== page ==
2.1                            There is always a risk that as services become more pressured and access more difficult, providers raise thresholds. Essentially this is how the NHS handles demand for healthcare outstripping supply. In primary care this means that people are being told that they are not distressed, anorexic, self-harming, immobile, visually impaired, pained, stressed or anxious enough to merit healthcare. This is the opposite of preventative healthcare and runs directly against central plans to charge PCNs with population health management.

2.2                            This contradiction needs to be owned by system leaders and addressed through a rethinking of the role of primary care and its partners. With the new omicron wave crashing into overstretched and demoralised primary care teams, it seems counter intuitive to talk about the need to get upstream. But it would help primary care immensely if we did.

 

“[The nurse] said, ‘Well, you’ll have to lose weight,’ and she then threw hundreds of leaflets at me, taught me how to prick my finger so I could test my blood and that was it, and I think I cried all the way home.”

-          Interviewee, Ask How I am, 2020

 

2.3                            Directly relating to the pandemic, we need to lean much more heavily on non-pharmacological interventions. We need to tackle school transmission, cultural venues, messaging around symptoms and tests, social distancing, mask wearing and office work. Only then can we keep the doors of primary care open to people who have non covid related health needs (it is easy to forget that primary care was busy before the pandemic hit).

2.4                            Much more widely, if we do not put work, housing, education and the build environment in  the service of people’s and communities’ wellbeing we will forever be facing spiralling health and care needs, and needs which are very unequally and unfairly distributed.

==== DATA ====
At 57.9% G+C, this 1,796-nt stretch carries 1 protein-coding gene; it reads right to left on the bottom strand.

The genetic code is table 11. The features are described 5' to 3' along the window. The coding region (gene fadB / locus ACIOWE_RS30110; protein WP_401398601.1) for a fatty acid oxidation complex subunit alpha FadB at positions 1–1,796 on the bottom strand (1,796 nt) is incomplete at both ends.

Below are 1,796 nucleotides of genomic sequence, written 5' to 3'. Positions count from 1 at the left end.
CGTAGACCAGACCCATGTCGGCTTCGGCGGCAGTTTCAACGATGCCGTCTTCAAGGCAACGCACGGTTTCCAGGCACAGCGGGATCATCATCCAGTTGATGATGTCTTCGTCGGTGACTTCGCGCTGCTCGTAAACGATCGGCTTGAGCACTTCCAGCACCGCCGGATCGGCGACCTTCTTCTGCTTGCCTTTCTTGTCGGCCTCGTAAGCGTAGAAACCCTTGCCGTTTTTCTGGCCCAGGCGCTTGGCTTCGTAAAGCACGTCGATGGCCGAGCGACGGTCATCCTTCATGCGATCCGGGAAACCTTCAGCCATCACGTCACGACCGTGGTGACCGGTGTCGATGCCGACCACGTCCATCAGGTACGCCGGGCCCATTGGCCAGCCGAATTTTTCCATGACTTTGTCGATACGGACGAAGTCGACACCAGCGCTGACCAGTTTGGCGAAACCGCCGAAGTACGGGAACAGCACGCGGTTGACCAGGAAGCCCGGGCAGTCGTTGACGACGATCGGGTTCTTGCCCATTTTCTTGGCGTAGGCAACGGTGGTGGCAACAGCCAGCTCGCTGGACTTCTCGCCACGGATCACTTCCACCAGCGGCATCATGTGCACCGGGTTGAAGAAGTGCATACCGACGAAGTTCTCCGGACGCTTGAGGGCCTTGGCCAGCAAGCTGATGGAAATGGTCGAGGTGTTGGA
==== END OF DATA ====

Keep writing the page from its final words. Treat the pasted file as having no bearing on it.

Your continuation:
2.5                            We can then also realise the power of community as it can hold and support people with health and care needs. Not so they don’t end up using healthcare, but so they don’t need to use it for reasons that are better met by befriending, social prescribing, peer support, group activities, benefit advice and advocacy services.

 

 

 

3. How the current model of General Practice can be made more sustainable

3.1                            In order to become more sustainable and fit for the future, General Practice needs to work in stronger partnership with people and communities. We need interdisciplinary teams within the NHS, where GPs can draw on the advice of experts where needed, rather than sending people ‘as referrals’ to collect that advice in a different setting. Specialists could be invited to join the team around the patient, rather than patients being referred to see someone else who then refers back, only to generate another referral and so on, with all the low value work load this generates and the time and energy this consumes for patients. Pharmacy too has a major role to play – we hear again and again how much more accessible community pharmacy feels to people at risk of exclusion than the often complicated pathways we have opened up for other parts of healthcare. The connection between the open pharmacy door and wider health services needs to be strengthened, for example by piloting pharmacy led referrals.

3.2                            But equally importantly, primary care teams should work with benefit advisors, befrienders, peer support groups, housing and education stakeholders to enable communities to live better, healthier, more connected lives. This is where the strength of the VCSE lies, and this is where we need to invest.

 

“We need to listen to families, unpaid carers, the ‘forgotten’”.

-          Participant, Our COVID Voices, 2020

 

3.3                            Once again, we express our gratitude towards primary care teams who step up to deliver a pressurised vaccination roll out. We are as dismayed as our primary care colleagues at the abuse their teams have received in recent months, with so much negative messaging about primary care coming out of parts of the media and government. But in order to put things right, we have to do more than ask for x number of new GPs (although we need those too). We need to enable and support communities to create healthier, more connected and equal ways of living.

3.4                            Our members stand ready to help with this transformation.

 

Dec 2021